There are two forms of personal banking in America. For those who can afford it, there are checking accounts, ATMs and debit cards. For everyone else, including the 70 million who don’t have a bank account or access to traditional financial services, there are “fringe loans” from payday lenders, title loans and pawn shops. As Mehrsa Baradaran documents in How the Other Half Banks: Exclusion, Exploitation, and the Threat to Democracy, limited access to banking is both widespread and staggeringly expensive.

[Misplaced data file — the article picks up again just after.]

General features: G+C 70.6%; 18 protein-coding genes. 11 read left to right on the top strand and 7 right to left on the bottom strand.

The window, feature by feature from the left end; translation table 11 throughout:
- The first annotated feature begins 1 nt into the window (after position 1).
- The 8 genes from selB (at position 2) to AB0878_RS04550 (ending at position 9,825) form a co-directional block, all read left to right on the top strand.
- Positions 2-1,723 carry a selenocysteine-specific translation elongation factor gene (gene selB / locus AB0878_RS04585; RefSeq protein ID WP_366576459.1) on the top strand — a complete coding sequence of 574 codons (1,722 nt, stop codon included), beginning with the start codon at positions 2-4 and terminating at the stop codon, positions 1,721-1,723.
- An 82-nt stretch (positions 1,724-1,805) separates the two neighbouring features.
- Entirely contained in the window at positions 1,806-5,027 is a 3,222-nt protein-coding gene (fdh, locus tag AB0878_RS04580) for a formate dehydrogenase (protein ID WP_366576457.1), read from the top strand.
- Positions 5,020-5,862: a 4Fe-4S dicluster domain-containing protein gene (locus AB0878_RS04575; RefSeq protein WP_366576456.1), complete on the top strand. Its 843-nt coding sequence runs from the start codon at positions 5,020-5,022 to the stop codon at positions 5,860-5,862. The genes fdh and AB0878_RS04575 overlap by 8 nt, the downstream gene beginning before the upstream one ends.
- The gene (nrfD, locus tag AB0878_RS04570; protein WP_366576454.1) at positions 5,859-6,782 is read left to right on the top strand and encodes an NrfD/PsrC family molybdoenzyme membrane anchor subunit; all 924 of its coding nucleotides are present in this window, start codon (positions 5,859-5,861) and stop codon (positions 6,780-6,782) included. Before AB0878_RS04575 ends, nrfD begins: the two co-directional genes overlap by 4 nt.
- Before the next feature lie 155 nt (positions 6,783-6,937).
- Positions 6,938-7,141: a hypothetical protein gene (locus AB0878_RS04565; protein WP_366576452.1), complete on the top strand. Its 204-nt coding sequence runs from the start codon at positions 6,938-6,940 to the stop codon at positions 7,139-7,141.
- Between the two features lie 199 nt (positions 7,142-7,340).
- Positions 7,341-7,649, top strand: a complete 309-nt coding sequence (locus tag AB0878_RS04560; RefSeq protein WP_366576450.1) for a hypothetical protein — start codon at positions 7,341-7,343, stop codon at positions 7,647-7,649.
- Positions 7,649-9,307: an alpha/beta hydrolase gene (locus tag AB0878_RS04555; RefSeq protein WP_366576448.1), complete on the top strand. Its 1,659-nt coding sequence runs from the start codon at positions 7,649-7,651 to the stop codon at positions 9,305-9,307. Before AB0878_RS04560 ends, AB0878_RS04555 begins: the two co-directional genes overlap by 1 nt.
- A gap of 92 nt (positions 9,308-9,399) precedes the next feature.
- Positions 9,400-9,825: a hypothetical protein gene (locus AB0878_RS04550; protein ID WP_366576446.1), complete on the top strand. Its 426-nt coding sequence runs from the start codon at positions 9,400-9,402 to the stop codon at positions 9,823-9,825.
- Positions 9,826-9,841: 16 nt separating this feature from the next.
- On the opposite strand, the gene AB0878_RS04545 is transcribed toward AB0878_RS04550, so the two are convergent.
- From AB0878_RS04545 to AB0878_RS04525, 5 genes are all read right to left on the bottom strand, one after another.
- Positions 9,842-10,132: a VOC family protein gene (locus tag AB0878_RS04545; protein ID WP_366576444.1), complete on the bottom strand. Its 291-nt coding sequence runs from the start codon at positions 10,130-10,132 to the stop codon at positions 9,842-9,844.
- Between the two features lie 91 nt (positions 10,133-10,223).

Baradaran, an associate professor at the UGA School of Law, traces the history of banking in America to show how trends including deregulation and the consolidation of banks have resulted in a banking system that has no incentive to serve Americans who most need small loans.